A close-up look at NYC education policy, politics,and the people who have been, are now, or will be affected by these actions and programs. ATR CONNECT assists individuals who suddenly find themselves in the ATR ("Absent Teacher Reserve") pool and are the "new" rubber roomers, people who have been re-assigned from their life and career. A "Rubber Room" is not a place, but a process.
Two years after The Post first exposed horrible conditions and mismanagement at Murry Bergtraum HS forBusiness Careers, its principal has left the building.
Lottie Almonte, who has presided over the F-rated downtown school since 2012, wrote in a farewell email that she’s “taken on a new challenge in our city to support students and families in different communities.”
Almonte, who made $144,777 last year, will become a city adult-school principal.
Bergtraum, just two blocks from City Hall, has weathered a slew of scandals in the last two years.
The school’s “blended learning”program, launched by Almonte, let hundreds of students takeonline coursesat home in place ofclassesthey failed or didn’t want to attend, prompting a state Education Department investigation.
The state found the school failed to provide required services for special-ed students. Teachers reported constant threats and assaults by out-of-control kids during Almonte’s tenure. Dozens of staffers fled.
“The memories of our days together and all of our work at Murry Bergtraum HS will forever resonate in my life,” Almonte wrote to staff. “I am confident that (Bergtraum) will become the flagship high school that it once was.”
The school had a 51.2 percent graduation rate in 2013.
“Teachers feel relieved,” said John Elfrank-Dana, a teacher and union chapter leader, referring to Almonte’s departure. “The school was turned into a nightmare for the staff and students, and the Post was there to shed light on it.”
Alexis Pajares (left) teaches 475 students this semester under principal Lottie Almonte's 'blended' online programs
On paper, he’s a super-teacher. To critics, he’s the poster child for academic fraud in New York City.
Alexis Pajares “teaches” 475 students at Manhattan’s Murry Bergtraum HS for Business Careers in all grades and all disciplines — including algebra, biology, chemistry, Chinese, earth science, economics, English, government, health, history, law and Spanish.
Students failing any of those subjects get dumped on Pajares, who signs them up for an online course they can do in a computer lab or at home. Students can snag full credit without attending class.
“There’s little to no traditional instruction going on, which makes the whole thing a farce,” said history teacher and union chapter leader John Elfrank-Dana. “It’s a credit-recovery trick, in most cases, to move kids along and get them out.”
Principal Lottie Almonte started the program last year, appointing Pajares the “blended learning” teacher. But staffers charge that it violates state rules that online programs must include “substantive interaction” with a teacher certified in the subject. Pajares is certified only in social studies.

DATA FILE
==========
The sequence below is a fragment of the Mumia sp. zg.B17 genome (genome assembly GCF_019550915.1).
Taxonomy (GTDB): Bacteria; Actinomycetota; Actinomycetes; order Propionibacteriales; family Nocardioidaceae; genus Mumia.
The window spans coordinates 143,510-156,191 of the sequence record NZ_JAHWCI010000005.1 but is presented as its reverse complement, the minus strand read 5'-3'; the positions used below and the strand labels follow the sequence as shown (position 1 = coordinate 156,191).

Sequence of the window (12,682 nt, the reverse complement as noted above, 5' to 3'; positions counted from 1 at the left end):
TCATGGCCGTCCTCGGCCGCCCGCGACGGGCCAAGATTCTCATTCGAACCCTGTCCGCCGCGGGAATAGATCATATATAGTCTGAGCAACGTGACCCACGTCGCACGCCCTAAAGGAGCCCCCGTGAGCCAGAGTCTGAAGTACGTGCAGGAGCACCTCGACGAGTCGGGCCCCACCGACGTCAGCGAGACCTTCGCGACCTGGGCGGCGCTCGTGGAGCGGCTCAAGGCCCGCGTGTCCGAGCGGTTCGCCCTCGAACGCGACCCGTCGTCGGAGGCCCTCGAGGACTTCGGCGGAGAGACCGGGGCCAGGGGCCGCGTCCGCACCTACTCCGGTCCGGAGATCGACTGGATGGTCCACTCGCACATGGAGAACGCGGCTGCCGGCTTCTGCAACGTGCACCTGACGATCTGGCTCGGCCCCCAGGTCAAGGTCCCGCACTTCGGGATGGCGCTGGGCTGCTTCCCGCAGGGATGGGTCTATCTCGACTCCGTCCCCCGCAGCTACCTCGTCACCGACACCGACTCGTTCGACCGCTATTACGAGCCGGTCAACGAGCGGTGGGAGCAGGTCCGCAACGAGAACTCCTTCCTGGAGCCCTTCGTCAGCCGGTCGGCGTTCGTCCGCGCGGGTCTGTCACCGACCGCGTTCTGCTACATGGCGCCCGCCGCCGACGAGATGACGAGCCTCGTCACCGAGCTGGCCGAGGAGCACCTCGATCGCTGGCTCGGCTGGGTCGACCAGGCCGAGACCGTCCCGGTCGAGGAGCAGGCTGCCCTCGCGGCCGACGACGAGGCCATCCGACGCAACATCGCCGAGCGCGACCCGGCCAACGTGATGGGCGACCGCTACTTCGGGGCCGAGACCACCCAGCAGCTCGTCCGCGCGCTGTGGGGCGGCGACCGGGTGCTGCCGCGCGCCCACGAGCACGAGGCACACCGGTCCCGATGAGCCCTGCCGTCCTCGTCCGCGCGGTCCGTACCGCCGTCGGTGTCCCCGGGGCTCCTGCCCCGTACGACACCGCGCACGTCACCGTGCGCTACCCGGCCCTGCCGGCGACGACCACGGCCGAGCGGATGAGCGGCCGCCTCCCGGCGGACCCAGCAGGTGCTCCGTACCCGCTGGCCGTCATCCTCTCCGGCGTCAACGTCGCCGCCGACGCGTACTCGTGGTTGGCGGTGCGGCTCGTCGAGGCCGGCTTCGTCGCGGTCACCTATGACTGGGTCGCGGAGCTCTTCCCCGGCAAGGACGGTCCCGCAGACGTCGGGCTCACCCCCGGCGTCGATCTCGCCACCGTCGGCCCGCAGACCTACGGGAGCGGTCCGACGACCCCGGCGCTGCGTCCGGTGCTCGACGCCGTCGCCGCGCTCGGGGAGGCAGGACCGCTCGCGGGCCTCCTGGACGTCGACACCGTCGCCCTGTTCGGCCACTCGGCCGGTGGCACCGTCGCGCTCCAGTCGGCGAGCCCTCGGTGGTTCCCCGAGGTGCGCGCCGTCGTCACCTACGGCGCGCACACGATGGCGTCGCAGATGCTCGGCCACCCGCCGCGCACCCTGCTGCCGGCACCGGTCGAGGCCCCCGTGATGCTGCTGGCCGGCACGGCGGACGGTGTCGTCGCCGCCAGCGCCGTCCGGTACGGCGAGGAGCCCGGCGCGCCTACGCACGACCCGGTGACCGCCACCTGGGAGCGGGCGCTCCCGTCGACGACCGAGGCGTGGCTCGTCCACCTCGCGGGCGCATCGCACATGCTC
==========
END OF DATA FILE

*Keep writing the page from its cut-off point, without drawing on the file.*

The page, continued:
Elfrank-Dana, citing complaints from teachers and students, said he has repeatedly asked Almonte to explain the program but got no response.
Two blocks from City Hall, “F”-rated Murry Bergtraum has struggled in recent years as a “dumping ground” for overage or held-back students who lack credits. The school had only a 51.2 percent graduation rate last year.
Almonte referred questions to the Department of Education. A spokesman admitted Pajares doesn’t teach all 475 kids, but “is running the blended learning program,” that other certified teachers “support students” and students are required to be in classes with traditional instruction.
Teachers and guidance counselors dispute those claims. Schedules show students in blended learning without an equivalent class.
“You don’t learn a lot,” said a 21-year-old senior — a recent immigrant from the Dominican Republic — who takes an online chemistry course.
“We just sit down, sign on to the program and that’s it,” he said.
He watches a video of a teacher giving a lesson, then has to answer questions in a quiz. If he doesn’t know the answer, he watches the video again — or uses Google. He takes notes, but “nobody checks our notes.”
Another senior took blended learning English after failing the class in her junior year.
“There’s no attendance. You just log on when you feel like it,” she said.
The online course, which she did at home, took three weeks — while a classroom semester lasts 4¹/₂ months. She said she got no feedback on the one essay she was required to write and doesn’t know who grades it.
Other kids take the online classes purely as a convenience — instead of a regular class that starts early and requires a lot more work.
A math teacher said the program is flawed because kids take tests at home — not under school supervision — raising the possibility of cheating.
Staffers have heard that some students pay friends $80 to $100 to take the online exams for them.
Another math teacher had a student who “sat there doing nothing all semester,” the teacher said. “He told me, ‘I don’t have to do any work in your class. I can take blended learning.’ ”
After flunking out, the kid scored 82 online.
But students who pass the online courses stumble in subsequent classes. “I have not seen any kid who can handle material at the next level after blended learning,” the teacher said.